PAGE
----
Funeral services for a Mesa police officer who had been battling Lou Gehrig’s disease will be held Friday and Saturday.
Mark Kelly, 32, a husband and father to five young children and a 1997 graduate of Mesa High School, died about 1 a.m. Sunday, according to a family member. He had worked for the Mesa Police Department for about six years and was a member of the Church of Jesus Christ Latter-day Saints’ Superstition ward.
Visitation will be 6 to 8 p.m. at Bunker's Garden Chapel, 33 N. Centennial Way, Mesa. Funeral services will be 10 a.m. Saturday at Red Mountain Institute, 7126 E. McKellips Road, following another visitation at 9 a.m.
Kelly, who was diagnosed with the fatal disease in April 2009 after he was having problems effectively shooting his service weapon at a target from a short distance, was told by doctors he had two to five years to live. He left his job in the summer of 2010 after his condition worsened and he no longer was able to perform desk duties in the Red Mountain Precinct.
Lou Gehrig’s disease, also known as ALS (amyotrophic lateral sclerosis), is a terminal neurological disease that destroys the nerve connections between muscles and the brain, eventually robbing the patient of his ability to walk, speak, swallow or breathe.
There are about 400 people with ALS in Arizona, and 175 in Maricopa County, according to Kim Hughes, of the Arizona Chapter of the ALS Society. Nationally, about 5,000 people are diagnosed with ALS each year.
“Certainly, it’s a difficult time for his family and the police department as well,” said Sgt. Ed Wessing, a Mesa police spokesman. “Our thoughts are with the family at this time.”
Kelly started experiencing respiratory failure late Saturday and was taken to a local hospital where he died a few hours later, Wessing said.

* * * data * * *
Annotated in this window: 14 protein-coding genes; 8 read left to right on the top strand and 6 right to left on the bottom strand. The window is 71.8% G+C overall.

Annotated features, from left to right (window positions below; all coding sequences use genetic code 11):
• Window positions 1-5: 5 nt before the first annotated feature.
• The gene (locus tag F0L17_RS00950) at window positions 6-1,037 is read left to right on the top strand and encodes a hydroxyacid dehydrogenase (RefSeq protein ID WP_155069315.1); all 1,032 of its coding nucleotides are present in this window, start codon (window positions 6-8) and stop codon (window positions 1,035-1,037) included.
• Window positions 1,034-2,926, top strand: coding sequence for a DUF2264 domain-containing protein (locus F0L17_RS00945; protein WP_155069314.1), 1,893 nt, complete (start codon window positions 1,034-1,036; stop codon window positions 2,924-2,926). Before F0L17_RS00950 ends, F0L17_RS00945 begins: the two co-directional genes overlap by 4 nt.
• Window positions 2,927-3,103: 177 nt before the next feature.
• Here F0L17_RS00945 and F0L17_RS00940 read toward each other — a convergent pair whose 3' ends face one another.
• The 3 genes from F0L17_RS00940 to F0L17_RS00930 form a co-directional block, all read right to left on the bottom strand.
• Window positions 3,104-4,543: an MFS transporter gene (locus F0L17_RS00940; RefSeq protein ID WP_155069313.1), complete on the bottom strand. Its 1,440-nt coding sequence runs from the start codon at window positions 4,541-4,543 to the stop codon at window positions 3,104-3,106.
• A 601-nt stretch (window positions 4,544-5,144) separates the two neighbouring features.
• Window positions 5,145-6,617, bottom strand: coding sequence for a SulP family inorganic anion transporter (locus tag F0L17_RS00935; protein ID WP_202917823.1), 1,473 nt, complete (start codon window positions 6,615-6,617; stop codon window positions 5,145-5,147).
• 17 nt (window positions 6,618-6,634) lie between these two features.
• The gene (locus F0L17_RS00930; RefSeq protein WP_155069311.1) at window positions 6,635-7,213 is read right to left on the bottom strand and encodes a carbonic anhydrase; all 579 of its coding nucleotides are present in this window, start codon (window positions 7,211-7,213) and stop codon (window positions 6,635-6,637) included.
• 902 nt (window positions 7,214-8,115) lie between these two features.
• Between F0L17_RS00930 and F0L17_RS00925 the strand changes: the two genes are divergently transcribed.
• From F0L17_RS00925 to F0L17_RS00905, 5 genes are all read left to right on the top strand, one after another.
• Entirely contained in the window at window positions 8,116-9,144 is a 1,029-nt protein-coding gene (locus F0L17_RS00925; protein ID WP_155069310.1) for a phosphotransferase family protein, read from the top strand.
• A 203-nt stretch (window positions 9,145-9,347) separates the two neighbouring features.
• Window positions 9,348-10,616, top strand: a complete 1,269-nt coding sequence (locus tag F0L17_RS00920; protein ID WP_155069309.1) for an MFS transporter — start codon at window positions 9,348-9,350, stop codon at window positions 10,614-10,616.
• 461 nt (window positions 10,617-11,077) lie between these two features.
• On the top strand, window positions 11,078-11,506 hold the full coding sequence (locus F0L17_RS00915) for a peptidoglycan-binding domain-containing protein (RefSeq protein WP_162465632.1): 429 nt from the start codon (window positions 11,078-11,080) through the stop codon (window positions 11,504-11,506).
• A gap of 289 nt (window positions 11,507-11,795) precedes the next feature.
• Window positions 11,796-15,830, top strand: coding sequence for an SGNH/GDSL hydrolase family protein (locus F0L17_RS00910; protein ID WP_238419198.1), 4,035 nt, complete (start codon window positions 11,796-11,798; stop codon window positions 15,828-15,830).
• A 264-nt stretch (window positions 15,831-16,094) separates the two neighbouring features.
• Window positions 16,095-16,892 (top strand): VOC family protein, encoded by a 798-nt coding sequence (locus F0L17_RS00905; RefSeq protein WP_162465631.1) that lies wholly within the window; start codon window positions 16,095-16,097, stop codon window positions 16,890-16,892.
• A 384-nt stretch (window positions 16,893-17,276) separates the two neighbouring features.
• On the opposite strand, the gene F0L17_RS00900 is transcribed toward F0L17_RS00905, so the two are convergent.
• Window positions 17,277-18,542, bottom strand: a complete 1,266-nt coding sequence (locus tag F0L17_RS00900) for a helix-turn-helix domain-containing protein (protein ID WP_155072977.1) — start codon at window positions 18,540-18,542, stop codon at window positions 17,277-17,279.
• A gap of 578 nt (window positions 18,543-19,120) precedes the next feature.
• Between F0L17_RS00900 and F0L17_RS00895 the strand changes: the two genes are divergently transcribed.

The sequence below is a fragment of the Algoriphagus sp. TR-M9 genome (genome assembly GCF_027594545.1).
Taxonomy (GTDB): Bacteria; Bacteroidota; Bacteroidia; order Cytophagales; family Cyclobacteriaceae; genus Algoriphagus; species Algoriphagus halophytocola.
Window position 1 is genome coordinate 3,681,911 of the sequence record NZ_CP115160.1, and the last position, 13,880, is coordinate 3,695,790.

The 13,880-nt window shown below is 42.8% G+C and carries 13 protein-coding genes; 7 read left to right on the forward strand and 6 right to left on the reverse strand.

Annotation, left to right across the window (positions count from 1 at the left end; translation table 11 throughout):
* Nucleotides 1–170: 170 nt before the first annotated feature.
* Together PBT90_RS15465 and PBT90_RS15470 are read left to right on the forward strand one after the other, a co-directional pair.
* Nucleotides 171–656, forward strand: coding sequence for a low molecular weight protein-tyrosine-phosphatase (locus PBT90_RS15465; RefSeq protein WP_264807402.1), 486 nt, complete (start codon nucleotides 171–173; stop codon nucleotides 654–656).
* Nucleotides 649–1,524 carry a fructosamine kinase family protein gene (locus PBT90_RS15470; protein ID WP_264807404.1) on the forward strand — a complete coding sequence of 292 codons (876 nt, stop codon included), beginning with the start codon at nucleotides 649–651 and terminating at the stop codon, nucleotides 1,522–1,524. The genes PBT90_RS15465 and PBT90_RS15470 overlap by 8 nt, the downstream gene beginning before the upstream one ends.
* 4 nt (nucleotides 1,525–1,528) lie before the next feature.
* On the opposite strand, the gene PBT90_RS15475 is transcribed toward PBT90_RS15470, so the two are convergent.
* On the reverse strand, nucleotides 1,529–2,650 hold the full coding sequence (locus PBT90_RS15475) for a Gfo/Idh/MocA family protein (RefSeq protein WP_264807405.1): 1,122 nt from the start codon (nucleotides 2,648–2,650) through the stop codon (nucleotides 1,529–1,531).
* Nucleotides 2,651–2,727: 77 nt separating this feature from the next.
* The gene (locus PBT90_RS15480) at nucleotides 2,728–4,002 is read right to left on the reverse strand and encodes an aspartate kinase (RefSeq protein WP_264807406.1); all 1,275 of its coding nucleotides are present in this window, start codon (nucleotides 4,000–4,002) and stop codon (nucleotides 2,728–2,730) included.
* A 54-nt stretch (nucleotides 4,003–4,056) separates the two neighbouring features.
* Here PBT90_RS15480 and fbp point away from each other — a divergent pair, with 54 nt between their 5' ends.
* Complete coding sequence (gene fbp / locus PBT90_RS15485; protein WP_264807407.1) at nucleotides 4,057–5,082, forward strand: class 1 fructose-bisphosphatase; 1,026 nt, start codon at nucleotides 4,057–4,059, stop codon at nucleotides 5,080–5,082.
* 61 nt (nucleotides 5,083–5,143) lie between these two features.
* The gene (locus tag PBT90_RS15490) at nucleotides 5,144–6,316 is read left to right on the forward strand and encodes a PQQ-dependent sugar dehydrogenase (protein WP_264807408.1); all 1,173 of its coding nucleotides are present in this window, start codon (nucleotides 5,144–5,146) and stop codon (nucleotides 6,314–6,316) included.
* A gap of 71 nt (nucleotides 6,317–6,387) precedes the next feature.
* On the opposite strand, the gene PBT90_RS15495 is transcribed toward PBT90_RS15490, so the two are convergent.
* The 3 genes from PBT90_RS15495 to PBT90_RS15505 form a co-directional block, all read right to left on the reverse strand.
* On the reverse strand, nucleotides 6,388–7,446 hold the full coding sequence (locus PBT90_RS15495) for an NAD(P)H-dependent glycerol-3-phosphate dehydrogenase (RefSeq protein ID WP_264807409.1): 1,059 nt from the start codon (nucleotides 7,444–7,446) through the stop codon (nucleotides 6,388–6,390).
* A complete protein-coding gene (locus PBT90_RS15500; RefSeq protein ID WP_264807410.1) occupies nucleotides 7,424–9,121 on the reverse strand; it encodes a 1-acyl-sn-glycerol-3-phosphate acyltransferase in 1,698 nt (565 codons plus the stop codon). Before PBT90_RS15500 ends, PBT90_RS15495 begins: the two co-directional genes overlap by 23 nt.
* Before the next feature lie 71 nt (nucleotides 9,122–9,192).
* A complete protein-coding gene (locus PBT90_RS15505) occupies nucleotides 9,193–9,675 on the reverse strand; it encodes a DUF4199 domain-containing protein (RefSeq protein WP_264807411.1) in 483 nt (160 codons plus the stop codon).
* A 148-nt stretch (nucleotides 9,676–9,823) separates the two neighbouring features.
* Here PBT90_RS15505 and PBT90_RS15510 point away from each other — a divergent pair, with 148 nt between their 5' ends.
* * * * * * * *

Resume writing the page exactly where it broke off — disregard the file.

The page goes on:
Like Gehrig, the Hall of Fame slugger who played for the New York Yankees in the 1920s and ’30s who died of the disease at age 37 in 1941, Kelly faced ALS with courage. Many of his colleagues donated more than 1,000 hours of vacation time so he could continue receiving a paycheck and often held fundraisers for him.
Kelly’s colleague officer, Tony Filler, often would help the Kellys by doing yard work. And Sgt. Tony Landato would visit Kelly, who was confined to a hospital bed in his final days.
In a previous interview with the Tribune, Landato said Kelly was always in a good mood and smiling during their visits and was tired of laying in bed all day.
“I’ve never seen him depressed or down about his illness,” Landato said of Kelly at the time. “He’s never complained or said ‘Why me?’ ”
Landato placed Kelly on light duty early on when he started showing the symptoms of ALS.
“He was good at what he did, and he had a gentle and upbeat personality,” Landato said.
In December 2009 during a Christmas party for Kelly and his family, the Mesa Police Association donated a handicapped-accessible van to Kelly that made it easier for him and his family to travel when he was confined to a wheelchair.
In recent months, Kelly was unable to speak or move his arms and blinked to convey certain messages after he had communicated through a laptop computer.
Kelly is survived by his wife, Elizabeth, and five children ranging in age from 16 months to 11 years old. Bryce, the oldest, is a fifth-grader who plays in the Pop Warner Football League followed by Hyrum, Harley, Bryan and Mary. Kelly also is survived by his parents and numerous relatives.
In one of his last postings on the Mesa Police Association’s website, Mark Kelly said: “We are very grateful for all of your thoughts and prayers on our behalf. We really appreciate everything that you do for us and we cherish your friendships.”
Kelly also had said that he wanted to live as long as he could to be there for his wife, kids and family.
“It is my wish and dream just to be healthy and normal again,” Kelly said in his post. “Never take that for granted. God be with you till we meet again. And as my brother Mitchell would say, ‘God is my tower of strength.’ ”
In a statement, Mesa Police Association president Ryan Russell said: “The Mesa Police Department and our membership lost a well-respected Police Officer, brother and hero. Since Mark found out he had ALS, he graciously opened up his life and educated us about Lou Gehrig’s disease. There is no doubt a great number of people are grieving his loss. It has been astounding how our agency, city employees and the public came together to aid him and his family. The Mesa Police Association asks for the public’s continued support of the Kelly family and all Mesa Police Officers, as the upcoming weeks and months will be difficult.”
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